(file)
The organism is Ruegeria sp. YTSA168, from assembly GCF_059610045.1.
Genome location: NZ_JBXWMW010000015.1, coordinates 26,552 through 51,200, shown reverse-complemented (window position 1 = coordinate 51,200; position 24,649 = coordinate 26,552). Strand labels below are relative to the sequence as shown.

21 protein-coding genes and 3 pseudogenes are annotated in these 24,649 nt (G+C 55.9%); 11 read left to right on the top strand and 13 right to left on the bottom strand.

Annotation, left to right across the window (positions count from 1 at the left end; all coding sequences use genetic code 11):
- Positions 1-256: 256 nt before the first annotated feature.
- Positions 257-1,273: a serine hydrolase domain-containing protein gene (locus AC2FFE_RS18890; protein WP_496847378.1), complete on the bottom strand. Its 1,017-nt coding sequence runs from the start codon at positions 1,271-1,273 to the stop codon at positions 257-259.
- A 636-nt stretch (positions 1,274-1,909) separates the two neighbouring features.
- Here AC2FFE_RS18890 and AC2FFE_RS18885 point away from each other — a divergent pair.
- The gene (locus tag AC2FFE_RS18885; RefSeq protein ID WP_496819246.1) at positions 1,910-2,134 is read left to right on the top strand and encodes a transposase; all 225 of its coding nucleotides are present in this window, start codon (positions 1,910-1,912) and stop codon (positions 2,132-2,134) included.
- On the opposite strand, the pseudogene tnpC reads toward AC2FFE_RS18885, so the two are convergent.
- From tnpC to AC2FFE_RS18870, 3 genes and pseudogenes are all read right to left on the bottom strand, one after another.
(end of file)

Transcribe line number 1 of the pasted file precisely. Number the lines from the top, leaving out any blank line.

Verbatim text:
The organism is Ruegeria sp. YTSA168, from assembly GCF_059610045.1.